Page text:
Year End Thoughts on
© 2009 Jeff
all rights reserved
Quick fix for Hikiotoshi in Jodo
There are few "quick fixes" in budo, or at least few that I
stumbled onto, or been taught. But occasionally, you do get something
that instantly fixes a problem you've been having. Sensei had us do an
exercise the other night that really helped me, and I thought I'd share
we do hikiotoshi, most of us start out too stiff and rigid, and don't
use our arms to full advantage. To fix that, most of the teachers I've
met have emphasized using the forward hand. Let's say you're standing
in "right hikotoshi", so you're looking at teki over your left
shoulder, your left hand is over your chest, and your right hand is
down by your right thigh. Most of the time, Sensei will tell you to use
more left hand, squeezing as you strike. This is good, but it leads to
another problem: neglecting the right hand! Of course you need to use
both hands to their fullest to get a powerful hikiotoshi.
other day, Sensei had us go into hikiotoshi no kamae, then just let go
with the left hand, and do the strike using the right hand only. It's
okay to "cheat" a little bit here and choke up on the jo by 10 cm or
so. The feeling is almost like you are doing a one-handed sword strike
to teki's sword. Suddenly, without the support of the left hand, you
are using the right hand properly, thinking about things like "hasuji"
and getting your hand and wrist in the proper position. You are also
more-or-less unable to stop the jo, so you naturally do a beautiful
follow-through after the strike. One-handed, I was doing better
hikiotoshi strikes than I usually do with two hands. Remembering this
feeling, I returned to the two-handed grip, and did some of the
smoothest, quietest, most effective hikiotoshi strikes that I've done
in a long time.
Try it and see if it helps you!
I think I've
fixed the problem with my cut. (Readership: "Hurray! We were all losing
sleep over that!") Sensei had been watching me with a sense of
annoyance. I thought it was just annoyance at me for being unable to
fix my swing, but now I'm guessing that he was a bit annoyed with
himself for being unable to get to the root of my problem. A couple
weeks ago, he got me to change the timing of my footwork with the cut.
Before, I was doing a kind of 1 .. 2-3 timing, which means the front
foot steps, I cut, and the back foot comes up at almost the same time.
He tried to get me to do everything at the same time - not possible, in
fact, but that's the feeling. I couldn't get it at all, until I started
imagining I was doing kendo. Then I got it.
One thing I've learned
since I've come to Japan is that there isn't one way to do things. You
could be forgiven for thinking so in the west, at least for a while.
You have a seminar, and a bigwig comes over and tells you, "This is THE
way it is done." You silently think to yourself, "But X. Sensei told us
to do it THIS way last year ... but I guess it's changed. Okay." The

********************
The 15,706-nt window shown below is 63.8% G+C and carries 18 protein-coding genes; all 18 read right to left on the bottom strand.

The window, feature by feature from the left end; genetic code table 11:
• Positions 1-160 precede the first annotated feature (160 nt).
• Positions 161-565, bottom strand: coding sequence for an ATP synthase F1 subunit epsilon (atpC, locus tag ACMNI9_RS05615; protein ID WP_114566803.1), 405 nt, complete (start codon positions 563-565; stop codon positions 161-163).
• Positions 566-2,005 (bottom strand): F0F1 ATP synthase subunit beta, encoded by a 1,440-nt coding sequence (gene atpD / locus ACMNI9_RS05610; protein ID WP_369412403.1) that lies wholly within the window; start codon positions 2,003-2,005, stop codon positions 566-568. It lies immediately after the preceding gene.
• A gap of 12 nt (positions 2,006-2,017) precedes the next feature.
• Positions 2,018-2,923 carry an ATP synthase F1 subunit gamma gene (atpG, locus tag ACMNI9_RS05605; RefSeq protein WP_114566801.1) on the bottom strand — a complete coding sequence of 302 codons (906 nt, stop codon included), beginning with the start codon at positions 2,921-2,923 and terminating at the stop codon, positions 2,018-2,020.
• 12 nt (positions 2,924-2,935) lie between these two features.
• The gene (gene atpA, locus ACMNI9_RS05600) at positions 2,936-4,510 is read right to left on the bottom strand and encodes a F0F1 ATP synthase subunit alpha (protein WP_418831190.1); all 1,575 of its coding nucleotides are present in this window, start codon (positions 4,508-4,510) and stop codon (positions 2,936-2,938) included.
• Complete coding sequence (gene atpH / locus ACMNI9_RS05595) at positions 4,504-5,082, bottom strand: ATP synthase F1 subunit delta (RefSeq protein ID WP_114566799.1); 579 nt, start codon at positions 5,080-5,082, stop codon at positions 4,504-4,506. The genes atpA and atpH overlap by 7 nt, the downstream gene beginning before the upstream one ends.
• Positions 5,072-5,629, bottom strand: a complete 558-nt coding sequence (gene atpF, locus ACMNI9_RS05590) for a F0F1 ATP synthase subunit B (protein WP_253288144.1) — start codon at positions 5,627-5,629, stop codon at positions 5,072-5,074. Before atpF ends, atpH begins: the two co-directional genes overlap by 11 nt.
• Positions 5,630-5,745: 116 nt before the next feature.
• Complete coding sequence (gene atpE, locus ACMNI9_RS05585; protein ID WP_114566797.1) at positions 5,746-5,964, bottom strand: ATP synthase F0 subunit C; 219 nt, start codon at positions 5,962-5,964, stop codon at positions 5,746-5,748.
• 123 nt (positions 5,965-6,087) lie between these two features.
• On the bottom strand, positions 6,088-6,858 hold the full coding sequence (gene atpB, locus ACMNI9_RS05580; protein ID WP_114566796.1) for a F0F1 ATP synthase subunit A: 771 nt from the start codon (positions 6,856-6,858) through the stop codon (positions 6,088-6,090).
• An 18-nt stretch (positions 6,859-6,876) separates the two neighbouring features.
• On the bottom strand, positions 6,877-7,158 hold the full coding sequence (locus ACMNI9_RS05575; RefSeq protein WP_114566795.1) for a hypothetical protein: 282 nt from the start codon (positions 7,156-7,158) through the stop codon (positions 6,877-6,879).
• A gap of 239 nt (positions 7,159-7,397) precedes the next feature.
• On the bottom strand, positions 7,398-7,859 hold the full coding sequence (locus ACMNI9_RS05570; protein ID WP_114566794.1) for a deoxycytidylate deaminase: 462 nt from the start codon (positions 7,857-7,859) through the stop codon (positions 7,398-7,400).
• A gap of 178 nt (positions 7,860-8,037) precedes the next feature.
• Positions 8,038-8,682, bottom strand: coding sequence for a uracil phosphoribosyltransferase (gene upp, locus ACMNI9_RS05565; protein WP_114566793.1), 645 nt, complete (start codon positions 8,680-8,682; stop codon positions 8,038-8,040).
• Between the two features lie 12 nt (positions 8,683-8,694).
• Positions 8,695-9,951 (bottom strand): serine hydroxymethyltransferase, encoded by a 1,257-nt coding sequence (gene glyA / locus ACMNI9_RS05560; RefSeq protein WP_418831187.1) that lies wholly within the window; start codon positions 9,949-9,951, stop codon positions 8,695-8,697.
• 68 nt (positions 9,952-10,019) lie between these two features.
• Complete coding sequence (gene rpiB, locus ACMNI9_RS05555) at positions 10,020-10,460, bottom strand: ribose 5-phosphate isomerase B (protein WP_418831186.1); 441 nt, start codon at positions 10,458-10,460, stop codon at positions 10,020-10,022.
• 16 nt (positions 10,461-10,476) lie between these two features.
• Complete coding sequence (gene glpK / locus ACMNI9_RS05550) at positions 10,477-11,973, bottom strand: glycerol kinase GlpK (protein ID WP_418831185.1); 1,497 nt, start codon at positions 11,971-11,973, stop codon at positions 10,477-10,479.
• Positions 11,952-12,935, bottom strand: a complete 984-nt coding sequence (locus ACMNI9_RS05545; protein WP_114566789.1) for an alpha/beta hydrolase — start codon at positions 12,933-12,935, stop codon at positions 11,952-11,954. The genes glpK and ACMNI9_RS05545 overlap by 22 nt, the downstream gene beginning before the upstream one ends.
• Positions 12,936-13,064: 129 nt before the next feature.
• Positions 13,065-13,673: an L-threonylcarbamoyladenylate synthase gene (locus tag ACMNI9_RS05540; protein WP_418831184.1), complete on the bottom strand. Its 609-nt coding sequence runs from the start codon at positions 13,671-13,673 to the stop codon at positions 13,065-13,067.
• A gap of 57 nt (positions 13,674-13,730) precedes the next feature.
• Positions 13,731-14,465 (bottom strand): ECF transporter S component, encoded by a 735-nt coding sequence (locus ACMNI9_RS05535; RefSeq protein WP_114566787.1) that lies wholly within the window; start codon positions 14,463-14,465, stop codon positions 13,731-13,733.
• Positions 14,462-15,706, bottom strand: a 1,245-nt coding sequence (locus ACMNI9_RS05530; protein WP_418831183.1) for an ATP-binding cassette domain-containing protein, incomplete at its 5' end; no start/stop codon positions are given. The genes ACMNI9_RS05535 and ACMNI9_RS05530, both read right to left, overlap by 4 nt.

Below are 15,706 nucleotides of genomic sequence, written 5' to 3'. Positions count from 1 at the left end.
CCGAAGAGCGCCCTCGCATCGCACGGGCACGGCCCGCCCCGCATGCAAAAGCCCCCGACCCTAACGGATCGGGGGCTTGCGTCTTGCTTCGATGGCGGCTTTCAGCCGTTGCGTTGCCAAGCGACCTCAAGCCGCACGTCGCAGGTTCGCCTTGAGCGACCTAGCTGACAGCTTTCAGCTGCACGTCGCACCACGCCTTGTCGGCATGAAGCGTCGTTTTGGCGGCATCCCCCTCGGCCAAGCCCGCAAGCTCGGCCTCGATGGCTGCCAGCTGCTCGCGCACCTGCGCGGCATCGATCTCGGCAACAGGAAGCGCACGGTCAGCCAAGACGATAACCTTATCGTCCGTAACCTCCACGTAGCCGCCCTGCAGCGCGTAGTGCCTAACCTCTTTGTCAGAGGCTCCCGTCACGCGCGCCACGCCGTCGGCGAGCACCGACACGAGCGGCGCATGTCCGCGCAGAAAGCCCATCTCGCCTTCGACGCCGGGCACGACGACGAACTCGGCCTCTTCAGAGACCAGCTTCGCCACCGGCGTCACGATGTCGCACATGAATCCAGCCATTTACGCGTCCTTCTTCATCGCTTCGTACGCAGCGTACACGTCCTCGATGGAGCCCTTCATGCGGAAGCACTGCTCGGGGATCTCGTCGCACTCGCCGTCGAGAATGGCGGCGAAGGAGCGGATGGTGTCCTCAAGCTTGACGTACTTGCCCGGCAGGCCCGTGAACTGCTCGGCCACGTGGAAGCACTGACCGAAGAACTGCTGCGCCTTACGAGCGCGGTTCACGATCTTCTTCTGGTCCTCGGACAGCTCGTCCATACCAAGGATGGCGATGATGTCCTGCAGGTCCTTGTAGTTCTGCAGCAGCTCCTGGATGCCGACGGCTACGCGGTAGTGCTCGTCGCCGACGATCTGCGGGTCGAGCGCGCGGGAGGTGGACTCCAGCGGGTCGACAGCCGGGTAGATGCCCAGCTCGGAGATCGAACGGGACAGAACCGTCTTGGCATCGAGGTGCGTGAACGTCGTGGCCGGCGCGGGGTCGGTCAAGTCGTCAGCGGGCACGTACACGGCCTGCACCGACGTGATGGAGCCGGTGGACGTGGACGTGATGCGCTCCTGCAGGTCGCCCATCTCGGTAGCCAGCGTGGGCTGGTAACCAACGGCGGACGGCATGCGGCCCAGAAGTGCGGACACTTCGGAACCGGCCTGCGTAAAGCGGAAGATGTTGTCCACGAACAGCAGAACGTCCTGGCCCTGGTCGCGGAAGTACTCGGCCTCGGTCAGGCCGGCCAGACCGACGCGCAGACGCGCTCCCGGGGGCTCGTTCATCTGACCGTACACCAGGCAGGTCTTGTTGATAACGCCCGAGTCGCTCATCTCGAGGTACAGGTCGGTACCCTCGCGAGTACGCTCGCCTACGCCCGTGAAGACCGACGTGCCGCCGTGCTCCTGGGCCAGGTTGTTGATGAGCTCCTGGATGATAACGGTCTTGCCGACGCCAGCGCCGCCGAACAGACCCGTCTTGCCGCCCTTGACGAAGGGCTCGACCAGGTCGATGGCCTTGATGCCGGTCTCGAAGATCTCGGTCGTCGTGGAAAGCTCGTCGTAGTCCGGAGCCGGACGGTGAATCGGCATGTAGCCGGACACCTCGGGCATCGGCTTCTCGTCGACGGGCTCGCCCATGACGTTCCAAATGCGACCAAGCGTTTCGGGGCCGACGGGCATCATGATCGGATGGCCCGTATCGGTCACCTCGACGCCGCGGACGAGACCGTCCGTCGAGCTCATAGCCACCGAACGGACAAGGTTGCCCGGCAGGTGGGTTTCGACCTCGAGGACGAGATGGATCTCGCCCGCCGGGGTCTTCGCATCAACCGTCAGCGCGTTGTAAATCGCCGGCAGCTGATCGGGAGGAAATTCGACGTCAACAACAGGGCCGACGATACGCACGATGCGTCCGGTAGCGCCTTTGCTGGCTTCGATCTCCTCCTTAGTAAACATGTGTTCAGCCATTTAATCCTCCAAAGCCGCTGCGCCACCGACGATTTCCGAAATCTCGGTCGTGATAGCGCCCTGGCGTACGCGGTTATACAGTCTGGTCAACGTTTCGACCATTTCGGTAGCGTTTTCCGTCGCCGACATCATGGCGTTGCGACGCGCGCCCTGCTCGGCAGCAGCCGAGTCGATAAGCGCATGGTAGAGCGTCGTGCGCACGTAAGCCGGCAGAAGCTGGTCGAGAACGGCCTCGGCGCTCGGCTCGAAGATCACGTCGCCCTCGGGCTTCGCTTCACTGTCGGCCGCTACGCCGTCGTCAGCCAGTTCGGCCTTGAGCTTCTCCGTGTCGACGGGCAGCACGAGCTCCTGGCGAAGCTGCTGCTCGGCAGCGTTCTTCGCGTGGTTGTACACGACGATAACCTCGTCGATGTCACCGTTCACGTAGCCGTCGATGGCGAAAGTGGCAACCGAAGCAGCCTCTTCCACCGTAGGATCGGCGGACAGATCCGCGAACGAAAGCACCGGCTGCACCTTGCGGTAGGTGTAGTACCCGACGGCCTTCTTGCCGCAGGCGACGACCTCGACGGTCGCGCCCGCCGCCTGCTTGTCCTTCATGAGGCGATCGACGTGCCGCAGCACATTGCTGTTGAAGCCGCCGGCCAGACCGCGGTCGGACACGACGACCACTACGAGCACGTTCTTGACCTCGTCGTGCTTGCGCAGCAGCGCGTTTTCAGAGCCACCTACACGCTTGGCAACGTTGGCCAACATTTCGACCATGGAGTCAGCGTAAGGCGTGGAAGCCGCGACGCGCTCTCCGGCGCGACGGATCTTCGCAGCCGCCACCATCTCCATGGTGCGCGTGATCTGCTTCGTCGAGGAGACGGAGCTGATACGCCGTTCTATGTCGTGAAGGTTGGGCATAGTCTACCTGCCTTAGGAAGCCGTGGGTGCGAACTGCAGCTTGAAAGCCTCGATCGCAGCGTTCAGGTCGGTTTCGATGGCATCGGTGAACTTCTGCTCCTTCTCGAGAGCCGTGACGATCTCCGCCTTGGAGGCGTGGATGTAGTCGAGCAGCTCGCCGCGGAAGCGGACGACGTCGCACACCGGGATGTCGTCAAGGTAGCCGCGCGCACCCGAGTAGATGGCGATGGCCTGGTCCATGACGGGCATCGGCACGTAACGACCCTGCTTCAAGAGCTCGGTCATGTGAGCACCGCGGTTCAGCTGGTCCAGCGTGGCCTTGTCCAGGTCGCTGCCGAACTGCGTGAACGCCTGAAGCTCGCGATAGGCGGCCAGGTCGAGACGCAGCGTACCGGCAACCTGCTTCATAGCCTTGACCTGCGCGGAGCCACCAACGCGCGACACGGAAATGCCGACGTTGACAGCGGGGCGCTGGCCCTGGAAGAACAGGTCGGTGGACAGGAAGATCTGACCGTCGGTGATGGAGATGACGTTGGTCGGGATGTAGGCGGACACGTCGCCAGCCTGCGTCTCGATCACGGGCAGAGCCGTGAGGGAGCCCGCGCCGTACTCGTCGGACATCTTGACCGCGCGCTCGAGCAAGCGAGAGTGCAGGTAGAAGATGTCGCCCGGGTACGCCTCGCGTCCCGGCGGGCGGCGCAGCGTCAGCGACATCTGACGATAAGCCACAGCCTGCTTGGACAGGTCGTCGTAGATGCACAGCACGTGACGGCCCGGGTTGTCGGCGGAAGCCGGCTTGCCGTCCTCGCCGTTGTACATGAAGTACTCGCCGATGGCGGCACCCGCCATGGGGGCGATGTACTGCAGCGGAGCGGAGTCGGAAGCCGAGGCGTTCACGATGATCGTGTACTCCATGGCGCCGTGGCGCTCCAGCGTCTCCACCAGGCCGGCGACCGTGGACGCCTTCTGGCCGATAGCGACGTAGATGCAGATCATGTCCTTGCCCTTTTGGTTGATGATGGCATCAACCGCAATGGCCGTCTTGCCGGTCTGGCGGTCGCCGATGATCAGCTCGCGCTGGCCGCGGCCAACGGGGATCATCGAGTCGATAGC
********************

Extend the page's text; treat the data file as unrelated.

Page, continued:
fact is, though, that not only does Seitei iai change from year to
year, but it changes depending on whom you are learning from. This is a
good thing, to some extent: everybody has their own way of doing iaido.
Why should there be ONE way to do everything? If you analyze the way
the top dozen golf pros hold their clubs, I'm sure you'll find a couple
who do it differently than the others. But if they can all hit the ball
roughly the same distance, with the same accuracy, who's to say who's
right? Same for tennis, same for baseball, same for iaido.
bummer part is that most teachers think they're right, and so whenever
I have changed teachers, I have gotten some criticism that runs
directly counter to what somebody else has just told me. Oh well; it
keeps me from getting complacent, and that is a good thing, despite all
my whining. All of this is just my long-winded way of saying that I've
fixed my cut, for now, but when I change dojos again in the future,
I'll very quickly be working to fix it again.
Winning and Losing in Kata
was thinking the other day at jodo practice about "winning" and
"losing". Even though it's already decided that the Jo side always
defeats the Tachi, there is a dynamic within the kata that means that
there is a "real winner", I think. I don't want to overstate this, nor
do I want to make anybody think that the point
of Jodo is to
be the winner. But sometimes it's hard to ignore. You know you've "won"
the kata when:
- you're the tachi side, but your kiai overwhelms that of
your partner; his kiai is weak and unconvincing
- you make your partner blink a few times with a look of,
"What just happened?" on his face
- you have to slow your movements down because your partner
wasn't ready to block the strike you were preparing
you're on the Jo side and you drive your partner back almost into the
wall; then he goes to step back and bumps into the wall because he
forgot the wall was there, he was so focused on getting away from you
- when your partner can't look you in the eyes
you're on the Jo side and you almost knock the bokuto out of your
partner's hands, and he is clearly thrown off-balance, mentally, by this
- conversely, when you're on the Tachi side, and your
partner does a strike which doesn't work, or has little effect
I'm not saying that your goal is to beat your partner up - although
there seem to be many people in the Jodo world who think so! But if you
can maintain an unperturbable mental state, while throwing your
opponent off-balance mentally, then you've won.